The views expressed in this post do not necessarily reflect the views of AACTE.
To help educator preparation programs address calls for better preparing new teachers to integrate technology in their practice, we recently led a collaborative research effort to develop a set of teacher educator technology competencies. An article outlining the competencies and our underlying methodologies is currently in review for publication, and we look forward to disseminating the details soon – but for now, we’d like to share some background on what spurred the project and how we decided to approach it.
Last month, the U.S. Department of Education Office of Educational Technology released the 2016 National Educational Technology Plan, titled Future Ready Learning: Reimagining the Role of Technology in Education. Billed as the nation’s “flagship educational technology policy document,” the plan contains specific recommendations for teacher preparation programs relative to its “vision of equity, active use, and collaborative leadership to make everywhere-all-the-time learning possible.” For this article, AACTE asked two of our field’s leaders on the topic to reflect on the plan and its relevance for educator preparation providers.
Since 2000, the AACTE Committee on Innovation and Technology has hosted an annual leadership summit for the presidents of a dozen teacher educator associations and editors of educational technology journals, who together comprise the National Technology Leadership Coalition. This summit in Washington, DC, provides a unique forum for interdisciplinary planning focused on technology and teacher preparation. Sharon Robinson, president and CEO of AACTE, recently wrote of the coalition, “Rather than reacting to new technologies, members of [the coalition] sought to shape them by partnering with developers to include discipline-specific pedagogical considerations.”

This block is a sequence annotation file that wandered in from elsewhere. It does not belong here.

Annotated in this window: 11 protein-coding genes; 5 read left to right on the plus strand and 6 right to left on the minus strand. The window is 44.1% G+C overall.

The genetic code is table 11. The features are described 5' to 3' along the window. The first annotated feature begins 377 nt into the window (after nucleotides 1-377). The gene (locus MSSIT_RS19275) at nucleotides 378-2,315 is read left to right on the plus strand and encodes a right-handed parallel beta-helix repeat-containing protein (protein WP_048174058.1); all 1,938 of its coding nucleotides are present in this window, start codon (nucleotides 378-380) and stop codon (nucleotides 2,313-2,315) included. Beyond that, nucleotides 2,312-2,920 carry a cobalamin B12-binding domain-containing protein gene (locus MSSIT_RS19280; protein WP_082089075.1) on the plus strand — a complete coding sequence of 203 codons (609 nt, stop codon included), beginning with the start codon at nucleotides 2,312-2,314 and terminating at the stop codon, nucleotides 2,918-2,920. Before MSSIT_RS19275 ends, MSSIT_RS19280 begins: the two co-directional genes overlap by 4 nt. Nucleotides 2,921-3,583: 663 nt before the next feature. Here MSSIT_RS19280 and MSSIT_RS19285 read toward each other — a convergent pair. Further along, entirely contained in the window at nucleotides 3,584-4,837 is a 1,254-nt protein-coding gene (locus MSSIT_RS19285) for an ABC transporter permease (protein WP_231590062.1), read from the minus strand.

AACTE’s Committee on Innovation and Technology seeks participants to pilot a recently developed formative diagnostic tool designed for self-reflection and guidance for educational leaders as they develop technology-rich models for teacher candidates to successfully become 21st-century educators. The diagnostic tool serves as an opportunity to examine current practices and help develop realistic goals for program development. Participation in this study will consist of a telephone interview that should take no more than one hour.
The tool utilizes the Technological Pedagogical Content Knowledge (TPACK) framework to further the development of TPACK-proficient teacher candidates. Leaders can use the diagnostic tool as a means to gather assessment and curriculum development data and to make decisions as to where to further emphasize selected steps in the process. By engaging in self-assessment throughout the change process, deans, chairs, or department heads can record progress, determine necessary recalibrations, and keep their vision in mind as they continue their evolution towards the goal of preparing TPACK-ready teacher candidates.